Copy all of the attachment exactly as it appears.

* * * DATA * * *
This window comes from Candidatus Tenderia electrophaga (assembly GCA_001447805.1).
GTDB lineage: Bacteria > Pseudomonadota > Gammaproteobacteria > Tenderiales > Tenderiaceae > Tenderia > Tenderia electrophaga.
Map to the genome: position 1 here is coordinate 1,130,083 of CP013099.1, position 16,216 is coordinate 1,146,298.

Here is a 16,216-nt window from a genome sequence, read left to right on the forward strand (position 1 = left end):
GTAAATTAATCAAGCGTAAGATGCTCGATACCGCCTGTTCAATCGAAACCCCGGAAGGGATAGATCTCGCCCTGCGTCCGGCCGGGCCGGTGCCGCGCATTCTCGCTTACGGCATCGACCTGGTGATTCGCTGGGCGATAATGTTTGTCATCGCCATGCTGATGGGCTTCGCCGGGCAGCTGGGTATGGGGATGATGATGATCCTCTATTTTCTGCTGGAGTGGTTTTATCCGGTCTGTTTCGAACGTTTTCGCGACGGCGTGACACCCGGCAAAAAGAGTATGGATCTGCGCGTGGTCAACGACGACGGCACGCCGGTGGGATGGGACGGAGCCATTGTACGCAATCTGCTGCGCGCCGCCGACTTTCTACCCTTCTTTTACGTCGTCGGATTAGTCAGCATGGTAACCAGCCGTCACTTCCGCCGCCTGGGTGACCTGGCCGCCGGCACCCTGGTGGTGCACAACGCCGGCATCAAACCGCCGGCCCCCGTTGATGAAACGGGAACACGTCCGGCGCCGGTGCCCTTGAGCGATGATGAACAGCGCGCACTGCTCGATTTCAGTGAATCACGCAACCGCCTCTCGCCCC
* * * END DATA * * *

This window comes from Candidatus Tenderia electrophaga (assembly GCA_001447805.1).
GTDB lineage: Bacteria > Pseudomonadota > Gammaproteobacteria > Tenderiales > Tenderiaceae > Tenderia > Tenderia electrophaga.
Map to the genome: position 1 here is coordinate 1,130,083 of CP013099.1, position 16,216 is coordinate 1,146,298.

Here is a 16,216-nt window from a genome sequence, read left to right on the forward strand (position 1 = left end):
GTAAATTAATCAAGCGTAAGATGCTCGATACCGCCTGTTCAATCGAAACCCCGGAAGGGATAGATCTCGCCCTGCGTCCGGCCGGGCCGGTGCCGCGCATTCTCGCTTACGGCATCGACCTGGTGATTCGCTGGGCGATAATGTTTGTCATCGCCATGCTGATGGGCTTCGCCGGGCAGCTGGGTATGGGGATGATGATGATCCTCTATTTTCTGCTGGAGTGGTTTTATCCGGTCTGTTTCGAACGTTTTCGCGACGGCGTGACACCCGGCAAAAAGAGTATGGATCTGCGCGTGGTCAACGACGACGGCACGCCGGTGGGATGGGACGGAGCCATTGTACGCAATCTGCTGCGCGCCGCCGACTTTCTACCCTTCTTTTACGTCGTCGGATTAGTCAGCATGGTAACCAGCCGTCACTTCCGCCGCCTGGGTGACCTGGCCGCCGGCACCCTGGTGGTGCACAACGCCGGCATCAAACCGCCGGCCCCCGTTGATGAAACGGGAACACGTCCGGCGCCGGTGCCCTTGAGCGATGATGAACAGCGCGCACTGCTCGATTTCAGTGAATCACGCAACCGCCTCTCGCCCC